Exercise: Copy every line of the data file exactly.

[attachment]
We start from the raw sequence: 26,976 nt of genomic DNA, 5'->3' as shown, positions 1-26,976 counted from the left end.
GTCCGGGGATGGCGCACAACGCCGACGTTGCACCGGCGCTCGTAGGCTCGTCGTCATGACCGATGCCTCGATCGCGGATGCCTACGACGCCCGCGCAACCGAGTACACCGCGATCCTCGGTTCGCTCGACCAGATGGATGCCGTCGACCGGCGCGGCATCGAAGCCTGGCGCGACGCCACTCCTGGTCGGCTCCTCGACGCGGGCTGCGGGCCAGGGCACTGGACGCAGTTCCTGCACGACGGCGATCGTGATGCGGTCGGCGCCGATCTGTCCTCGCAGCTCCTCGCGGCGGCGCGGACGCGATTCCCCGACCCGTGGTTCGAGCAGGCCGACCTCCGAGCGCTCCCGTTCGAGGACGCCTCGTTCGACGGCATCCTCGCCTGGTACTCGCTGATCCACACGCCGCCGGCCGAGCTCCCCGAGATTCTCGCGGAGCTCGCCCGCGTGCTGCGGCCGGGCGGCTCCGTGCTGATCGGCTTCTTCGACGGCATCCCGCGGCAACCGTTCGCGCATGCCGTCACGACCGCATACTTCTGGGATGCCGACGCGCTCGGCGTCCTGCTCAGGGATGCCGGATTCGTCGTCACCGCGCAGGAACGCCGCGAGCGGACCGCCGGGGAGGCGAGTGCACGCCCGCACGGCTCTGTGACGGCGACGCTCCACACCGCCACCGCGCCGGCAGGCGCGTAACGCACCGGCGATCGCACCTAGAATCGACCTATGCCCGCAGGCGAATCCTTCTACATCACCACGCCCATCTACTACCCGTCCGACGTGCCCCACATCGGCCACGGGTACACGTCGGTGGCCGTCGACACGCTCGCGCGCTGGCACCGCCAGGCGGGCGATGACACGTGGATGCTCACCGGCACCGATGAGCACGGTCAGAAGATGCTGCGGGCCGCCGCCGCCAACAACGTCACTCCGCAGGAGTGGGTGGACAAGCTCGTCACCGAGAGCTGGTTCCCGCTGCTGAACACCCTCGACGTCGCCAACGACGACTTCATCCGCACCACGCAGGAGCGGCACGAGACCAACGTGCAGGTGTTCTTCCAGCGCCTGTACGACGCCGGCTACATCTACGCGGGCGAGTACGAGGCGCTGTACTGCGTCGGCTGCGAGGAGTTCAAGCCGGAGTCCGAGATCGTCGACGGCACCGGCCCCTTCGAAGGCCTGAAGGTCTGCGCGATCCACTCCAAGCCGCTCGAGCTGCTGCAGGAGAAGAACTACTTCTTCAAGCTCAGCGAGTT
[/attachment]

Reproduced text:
We start from the raw sequence: 26,976 nt of genomic DNA, 5'->3' as shown, positions 1-26,976 counted from the left end.
GTCCGGGGATGGCGCACAACGCCGACGTTGCACCGGCGCTCGTAGGCTCGTCGTCATGACCGATGCCTCGATCGCGGATGCCTACGACGCCCGCGCAACCGAGTACACCGCGATCCTCGGTTCGCTCGACCAGATGGATGCCGTCGACCGGCGCGGCATCGAAGCCTGGCGCGACGCCACTCCTGGTCGGCTCCTCGACGCGGGCTGCGGGCCAGGGCACTGGACGCAGTTCCTGCACGACGGCGATCGTGATGCGGTCGGCGCCGATCTGTCCTCGCAGCTCCTCGCGGCGGCGCGGACGCGATTCCCCGACCCGTGGTTCGAGCAGGCCGACCTCCGAGCGCTCCCGTTCGAGGACGCCTCGTTCGACGGCATCCTCGCCTGGTACTCGCTGATCCACACGCCGCCGGCCGAGCTCCCCGAGATTCTCGCGGAGCTCGCCCGCGTGCTGCGGCCGGGCGGCTCCGTGCTGATCGGCTTCTTCGACGGCATCCCGCGGCAACCGTTCGCGCATGCCGTCACGACCGCATACTTCTGGGATGCCGACGCGCTCGGCGTCCTGCTCAGGGATGCCGGATTCGTCGTCACCGCGCAGGAACGCCGCGAGCGGACCGCCGGGGAGGCGAGTGCACGCCCGCACGGCTCTGTGACGGCGACGCTCCACACCGCCACCGCGCCGGCAGGCGCGTAACGCACCGGCGATCGCACCTAGAATCGACCTATGCCCGCAGGCGAATCCTTCTACATCACCACGCCCATCTACTACCCGTCCGACGTGCCCCACATCGGCCACGGGTACACGTCGGTGGCCGTCGACACGCTCGCGCGCTGGCACCGCCAGGCGGGCGATGACACGTGGATGCTCACCGGCACCGATGAGCACGGTCAGAAGATGCTGCGGGCCGCCGCCGCCAACAACGTCACTCCGCAGGAGTGGGTGGACAAGCTCGTCACCGAGAGCTGGTTCCCGCTGCTGAACACCCTCGACGTCGCCAACGACGACTTCATCCGCACCACGCAGGAGCGGCACGAGACCAACGTGCAGGTGTTCTTCCAGCGCCTGTACGACGCCGGCTACATCTACGCGGGCGAGTACGAGGCGCTGTACTGCGTCGGCTGCGAGGAGTTCAAGCCGGAGTCCGAGATCGTCGACGGCACCGGCCCCTTCGAAGGCCTGAAGGTCTGCGCGATCCACTCCAAGCCGCTCGAGCTGCTGCAGGAGAAGAACTACTTCTTCAAGCTCAGCGAGTT